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Exploring the Real Power of Functional Programming

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Exploring the Real Power of Functional Programming

Some think higher order functions are the main benefit of FP, but let's explore the benefits of lazy evaluation and functional composition with Scala.

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We have been programming with object-oriented technology for quite a while. But now we are moving away from it.

Functional Programming is getting a lot of attention nowadays. Most mainstream languages now support functional elements, i.e Java, C++, C#, etc. Basically, it is one of the paradigms of writing code where we write less code and do more.

Why Do We Really Care About It?

Around 2003, when people realized that single-core processors weren't enough, manufacturers started developing multi-core processors. Writing multi-threaded application was really hard. On a single processor, multi-threaded applications are more like multi-tasking.

But in a multi-threaded, multi-core system, things are quite different. An application that may be broken already might pretend to work correctly on a single core, but on a multi-core processor, it ends up being broken.

One of the reasons is that on the multi-core system, threads are on steroids. They are running continuously, so they can access more data much more rapidly. As a result, it has become problematic to write programs correctly and to make those programs run concurrently. So it has become a huge problem for us as we develop applications. Another problem arises from having mutable states. It is extremely difficult to work with mutability, especially when multiple threads start sharing it.

And more mutability means more error-prone code. Whereas functional programming is inherently thread-safe.

What Is Wrong With Mutability?

  1. Hard to reason
  2. Hard to make concurrent
  3. Hard to parallelize

Functional programming prefers the declarative style of coding over imperative style. Declarative programming is less verbose and focuses on assignment less programming and using pure functions.

What Is a Pure Function?

A pure function gives exactly the same result no matter how many times you ask as long as your input and output are exactly the same.

For example, We will see the same code in both styles of coding:

def factorial(n: Int): Int = {
    var result = 1
    var i = 1
    while (i <= n) {
        result = result * i
        i = i + 1

def factorial(num:Int): Int = {
    if(num == 1) num
    num * factorial(num - 1)

If we look at the two approaches to solving the same factorial problem, the first approach is using the imperative style of coding, where there is lots of mutation, it's too verbose, and we have to say what to do and how to do it at every step.

But the second approach is the declarative style of coding, which is assignment-less, concise, more expressive, thread-safe, has less explicit mutation, and we are not telling the code what to do at every step.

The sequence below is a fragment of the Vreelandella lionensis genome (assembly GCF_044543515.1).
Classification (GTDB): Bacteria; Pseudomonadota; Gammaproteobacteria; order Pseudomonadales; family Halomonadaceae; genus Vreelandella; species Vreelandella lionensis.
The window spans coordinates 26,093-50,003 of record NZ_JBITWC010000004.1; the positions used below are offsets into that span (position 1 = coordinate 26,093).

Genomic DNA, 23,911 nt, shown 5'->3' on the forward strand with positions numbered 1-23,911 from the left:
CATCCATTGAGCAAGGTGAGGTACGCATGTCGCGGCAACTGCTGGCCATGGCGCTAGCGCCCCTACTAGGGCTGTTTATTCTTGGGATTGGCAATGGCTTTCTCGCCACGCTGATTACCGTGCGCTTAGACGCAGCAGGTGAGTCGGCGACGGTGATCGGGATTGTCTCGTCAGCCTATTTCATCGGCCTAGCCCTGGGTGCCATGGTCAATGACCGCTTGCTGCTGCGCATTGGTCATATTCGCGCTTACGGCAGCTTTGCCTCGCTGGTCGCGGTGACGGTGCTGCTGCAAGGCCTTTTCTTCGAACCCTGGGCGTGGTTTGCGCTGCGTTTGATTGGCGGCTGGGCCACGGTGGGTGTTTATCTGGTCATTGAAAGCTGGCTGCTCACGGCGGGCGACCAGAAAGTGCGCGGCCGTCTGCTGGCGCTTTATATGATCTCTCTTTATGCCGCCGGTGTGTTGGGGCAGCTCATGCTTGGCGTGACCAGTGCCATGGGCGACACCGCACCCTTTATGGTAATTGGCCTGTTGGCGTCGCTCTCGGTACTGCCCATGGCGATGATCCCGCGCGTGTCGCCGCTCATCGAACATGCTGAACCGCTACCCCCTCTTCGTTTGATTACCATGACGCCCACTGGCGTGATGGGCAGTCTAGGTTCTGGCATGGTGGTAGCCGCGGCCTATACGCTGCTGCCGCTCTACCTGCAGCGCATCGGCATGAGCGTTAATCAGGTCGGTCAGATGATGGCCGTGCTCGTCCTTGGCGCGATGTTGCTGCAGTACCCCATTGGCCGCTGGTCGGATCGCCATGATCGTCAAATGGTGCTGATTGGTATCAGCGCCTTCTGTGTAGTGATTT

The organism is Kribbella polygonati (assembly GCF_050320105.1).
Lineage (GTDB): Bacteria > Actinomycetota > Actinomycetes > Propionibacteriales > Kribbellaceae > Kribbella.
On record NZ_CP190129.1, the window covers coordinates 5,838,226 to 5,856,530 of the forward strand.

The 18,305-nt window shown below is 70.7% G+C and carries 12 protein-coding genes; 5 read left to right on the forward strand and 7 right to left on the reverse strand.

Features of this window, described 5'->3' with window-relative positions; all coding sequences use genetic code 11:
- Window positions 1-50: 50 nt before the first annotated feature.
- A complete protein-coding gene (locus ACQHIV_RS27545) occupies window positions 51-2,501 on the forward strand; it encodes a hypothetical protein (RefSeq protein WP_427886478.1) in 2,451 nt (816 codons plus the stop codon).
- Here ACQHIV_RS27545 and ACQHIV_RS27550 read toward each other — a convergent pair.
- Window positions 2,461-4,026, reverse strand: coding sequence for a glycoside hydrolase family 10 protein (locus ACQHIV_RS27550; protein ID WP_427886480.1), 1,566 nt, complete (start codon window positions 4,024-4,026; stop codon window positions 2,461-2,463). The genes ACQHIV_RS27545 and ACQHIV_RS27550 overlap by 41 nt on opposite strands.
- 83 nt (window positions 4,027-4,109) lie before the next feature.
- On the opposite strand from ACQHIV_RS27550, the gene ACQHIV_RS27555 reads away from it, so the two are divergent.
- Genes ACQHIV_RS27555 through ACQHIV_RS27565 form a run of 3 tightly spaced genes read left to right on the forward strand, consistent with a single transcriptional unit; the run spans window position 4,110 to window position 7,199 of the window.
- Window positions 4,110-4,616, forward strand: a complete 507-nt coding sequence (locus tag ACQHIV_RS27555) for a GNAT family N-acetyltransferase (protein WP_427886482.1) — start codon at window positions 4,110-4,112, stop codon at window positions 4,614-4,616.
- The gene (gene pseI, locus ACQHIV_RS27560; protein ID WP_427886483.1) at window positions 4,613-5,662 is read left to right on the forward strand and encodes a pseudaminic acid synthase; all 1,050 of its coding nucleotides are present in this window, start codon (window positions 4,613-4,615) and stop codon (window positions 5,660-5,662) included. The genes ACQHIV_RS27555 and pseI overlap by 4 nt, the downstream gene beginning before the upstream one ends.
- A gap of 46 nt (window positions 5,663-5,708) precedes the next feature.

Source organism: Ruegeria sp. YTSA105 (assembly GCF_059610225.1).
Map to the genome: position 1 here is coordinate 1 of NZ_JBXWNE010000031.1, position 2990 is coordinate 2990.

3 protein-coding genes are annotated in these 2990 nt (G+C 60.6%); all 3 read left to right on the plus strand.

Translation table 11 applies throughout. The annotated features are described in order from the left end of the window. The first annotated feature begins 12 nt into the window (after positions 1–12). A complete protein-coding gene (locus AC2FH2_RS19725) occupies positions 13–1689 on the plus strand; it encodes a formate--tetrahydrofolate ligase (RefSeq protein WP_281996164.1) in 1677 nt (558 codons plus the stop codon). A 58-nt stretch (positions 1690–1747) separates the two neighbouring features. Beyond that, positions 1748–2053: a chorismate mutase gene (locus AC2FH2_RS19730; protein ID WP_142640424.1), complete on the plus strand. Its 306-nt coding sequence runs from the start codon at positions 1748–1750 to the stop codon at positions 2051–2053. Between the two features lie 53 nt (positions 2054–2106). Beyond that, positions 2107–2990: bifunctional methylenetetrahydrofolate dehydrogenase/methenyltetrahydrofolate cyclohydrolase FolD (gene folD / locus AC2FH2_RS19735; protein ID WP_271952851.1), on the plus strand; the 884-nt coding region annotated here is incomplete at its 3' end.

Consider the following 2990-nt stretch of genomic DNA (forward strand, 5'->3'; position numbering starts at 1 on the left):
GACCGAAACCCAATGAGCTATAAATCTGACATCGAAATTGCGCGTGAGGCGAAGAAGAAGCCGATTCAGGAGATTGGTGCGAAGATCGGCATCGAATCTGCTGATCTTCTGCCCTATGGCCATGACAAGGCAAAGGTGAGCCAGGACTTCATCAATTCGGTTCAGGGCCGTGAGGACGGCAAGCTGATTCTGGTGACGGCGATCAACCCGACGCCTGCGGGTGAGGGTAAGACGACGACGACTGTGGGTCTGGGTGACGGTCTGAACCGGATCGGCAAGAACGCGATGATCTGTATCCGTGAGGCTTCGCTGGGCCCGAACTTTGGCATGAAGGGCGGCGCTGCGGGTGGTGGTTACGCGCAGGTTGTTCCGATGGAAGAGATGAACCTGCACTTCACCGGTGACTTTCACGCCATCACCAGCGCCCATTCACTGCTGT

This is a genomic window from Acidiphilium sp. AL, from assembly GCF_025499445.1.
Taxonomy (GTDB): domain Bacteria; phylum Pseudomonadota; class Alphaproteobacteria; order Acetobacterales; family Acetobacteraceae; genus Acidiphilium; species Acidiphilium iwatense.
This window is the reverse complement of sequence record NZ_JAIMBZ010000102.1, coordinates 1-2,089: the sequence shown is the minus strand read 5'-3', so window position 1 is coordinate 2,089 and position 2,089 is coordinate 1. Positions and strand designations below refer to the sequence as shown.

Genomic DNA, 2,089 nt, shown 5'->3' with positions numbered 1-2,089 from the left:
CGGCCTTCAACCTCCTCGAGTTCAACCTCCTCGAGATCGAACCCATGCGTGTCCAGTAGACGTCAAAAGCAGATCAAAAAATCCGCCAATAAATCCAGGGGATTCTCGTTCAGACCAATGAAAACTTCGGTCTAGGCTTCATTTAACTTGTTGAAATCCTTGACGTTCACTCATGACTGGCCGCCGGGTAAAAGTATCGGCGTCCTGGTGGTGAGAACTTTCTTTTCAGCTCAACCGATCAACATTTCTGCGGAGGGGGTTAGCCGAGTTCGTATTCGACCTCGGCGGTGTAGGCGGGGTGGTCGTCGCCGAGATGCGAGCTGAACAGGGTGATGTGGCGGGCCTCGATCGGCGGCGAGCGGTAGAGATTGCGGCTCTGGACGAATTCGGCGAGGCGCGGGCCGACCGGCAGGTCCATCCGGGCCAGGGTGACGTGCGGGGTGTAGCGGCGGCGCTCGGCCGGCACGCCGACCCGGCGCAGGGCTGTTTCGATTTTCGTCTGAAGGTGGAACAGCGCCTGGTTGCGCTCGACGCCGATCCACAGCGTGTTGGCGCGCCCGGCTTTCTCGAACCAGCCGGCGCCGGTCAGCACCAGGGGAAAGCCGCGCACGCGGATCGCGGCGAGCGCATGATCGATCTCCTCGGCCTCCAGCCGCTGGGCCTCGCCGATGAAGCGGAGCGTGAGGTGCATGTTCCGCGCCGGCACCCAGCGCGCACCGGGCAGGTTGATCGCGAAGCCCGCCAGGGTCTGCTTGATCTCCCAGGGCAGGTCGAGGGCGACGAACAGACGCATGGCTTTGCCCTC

When we talk or hear about functional programming, people usually think that immutability and higher-order functions are extremely important. But the really charming features of functional programming are:

  1. Functional composition
  2. Lazy evaluation

Functional composition makes code more expressive, concise, and easier to understand.

For example, find all even numbers greater than 5 and double their value:

scala> val list = (1 to 10).toList
list: List[Int] = List(1, 2, 3, 4, 5, 6, 7, 8, 9, 10)

scala> list.filter(_ > 5).filter(_ % 2 == 0).map(_ *2)
res20: List[Int] = List(12, 16, 20)

The code is very expressive, it is easy to understand what is happening at every step, it is highly cohesive, and there is no explicit mutation.

But one thing to notice: It creates lots of intermediate collections while computing the final result. To avoid unnecessary computations, lazy evaluation adds efficiency to your code.

Laziness leads to efficiency in code. Now, we are not making copies and copies of the object. You can defer execution until a much later time. That’s one of the biggest benefits you get out of this.

For example,

scala> list.view.filter(_ > 5).filter(_ % 2 == 0).map(_ *2).toList
res22: List[Int] = List(12, 16, 20)

Now, it will be evaluated lazily. It will never create intermediate collections. It will start evaluating it when we actually need the result. In our case, when we do .toList, it starts executing it. So, it never wastes performance. It is very hard for code to be efficient without laziness.

So, the biggest benefit of functional programming is that you get code clarity. You don’t need to waste time to figure out what is happening at every step. There is no mutation, and you can easily make it concurrent. When functional compositions meet with lazy evaluation, that is where reactive programming starts.

The main aim of this blog is to understand the essence of functional programming. I have used Scala for these examples. In our next blog, we will go deeper to understand lazy evaluation.

Please feel free to make suggestions or comments!


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